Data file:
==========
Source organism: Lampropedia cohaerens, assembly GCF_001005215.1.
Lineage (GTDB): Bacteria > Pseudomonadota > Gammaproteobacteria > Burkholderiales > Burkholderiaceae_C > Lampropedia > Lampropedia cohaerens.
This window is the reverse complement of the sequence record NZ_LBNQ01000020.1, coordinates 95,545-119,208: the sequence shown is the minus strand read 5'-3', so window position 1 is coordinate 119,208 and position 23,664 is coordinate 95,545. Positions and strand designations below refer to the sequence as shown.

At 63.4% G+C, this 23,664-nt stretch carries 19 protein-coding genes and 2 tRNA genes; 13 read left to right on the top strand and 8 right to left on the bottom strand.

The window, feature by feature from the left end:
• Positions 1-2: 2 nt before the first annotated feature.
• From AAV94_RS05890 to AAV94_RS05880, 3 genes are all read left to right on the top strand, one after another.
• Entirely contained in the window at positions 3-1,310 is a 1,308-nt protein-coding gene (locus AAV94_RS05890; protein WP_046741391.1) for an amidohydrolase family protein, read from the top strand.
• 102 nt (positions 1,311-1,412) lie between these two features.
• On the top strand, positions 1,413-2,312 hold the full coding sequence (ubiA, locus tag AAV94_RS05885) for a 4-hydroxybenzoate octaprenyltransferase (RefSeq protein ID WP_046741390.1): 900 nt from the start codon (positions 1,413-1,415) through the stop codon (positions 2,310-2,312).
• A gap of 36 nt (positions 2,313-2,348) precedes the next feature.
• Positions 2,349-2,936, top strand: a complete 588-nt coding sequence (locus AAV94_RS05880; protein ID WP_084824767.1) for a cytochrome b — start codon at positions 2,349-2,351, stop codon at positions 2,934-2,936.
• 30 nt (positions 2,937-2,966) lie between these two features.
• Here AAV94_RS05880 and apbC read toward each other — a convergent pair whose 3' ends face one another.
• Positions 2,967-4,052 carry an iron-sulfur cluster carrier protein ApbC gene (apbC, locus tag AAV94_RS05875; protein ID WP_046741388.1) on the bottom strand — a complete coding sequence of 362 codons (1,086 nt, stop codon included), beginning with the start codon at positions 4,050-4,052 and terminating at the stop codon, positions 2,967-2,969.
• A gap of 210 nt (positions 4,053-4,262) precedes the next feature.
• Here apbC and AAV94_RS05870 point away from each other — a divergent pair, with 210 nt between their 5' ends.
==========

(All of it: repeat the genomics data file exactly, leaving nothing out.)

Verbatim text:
Source organism: Lampropedia cohaerens, assembly GCF_001005215.1.
Lineage (GTDB): Bacteria > Pseudomonadota > Gammaproteobacteria > Burkholderiales > Burkholderiaceae_C > Lampropedia > Lampropedia cohaerens.
This window is the reverse complement of the sequence record NZ_LBNQ01000020.1, coordinates 95,545-119,208: the sequence shown is the minus strand read 5'-3', so window position 1 is coordinate 119,208 and position 23,664 is coordinate 95,545. Positions and strand designations below refer to the sequence as shown.

At 63.4% G+C, this 23,664-nt stretch carries 19 protein-coding genes and 2 tRNA genes; 13 read left to right on the top strand and 8 right to left on the bottom strand.

The window, feature by feature from the left end:
• Positions 1-2: 2 nt before the first annotated feature.
• From AAV94_RS05890 to AAV94_RS05880, 3 genes are all read left to right on the top strand, one after another.
• Entirely contained in the window at positions 3-1,310 is a 1,308-nt protein-coding gene (locus AAV94_RS05890; protein WP_046741391.1) for an amidohydrolase family protein, read from the top strand.
• 102 nt (positions 1,311-1,412) lie between these two features.
• On the top strand, positions 1,413-2,312 hold the full coding sequence (ubiA, locus tag AAV94_RS05885) for a 4-hydroxybenzoate octaprenyltransferase (RefSeq protein ID WP_046741390.1): 900 nt from the start codon (positions 1,413-1,415) through the stop codon (positions 2,310-2,312).
• A gap of 36 nt (positions 2,313-2,348) precedes the next feature.
• Positions 2,349-2,936, top strand: a complete 588-nt coding sequence (locus AAV94_RS05880; protein ID WP_084824767.1) for a cytochrome b — start codon at positions 2,349-2,351, stop codon at positions 2,934-2,936.
• 30 nt (positions 2,937-2,966) lie between these two features.
• Here AAV94_RS05880 and apbC read toward each other — a convergent pair whose 3' ends face one another.
• Positions 2,967-4,052 carry an iron-sulfur cluster carrier protein ApbC gene (apbC, locus tag AAV94_RS05875; protein ID WP_046741388.1) on the bottom strand — a complete coding sequence of 362 codons (1,086 nt, stop codon included), beginning with the start codon at positions 4,050-4,052 and terminating at the stop codon, positions 2,967-2,969.
• A gap of 210 nt (positions 4,053-4,262) precedes the next feature.
• Here apbC and AAV94_RS05870 point away from each other — a divergent pair, with 210 nt between their 5' ends.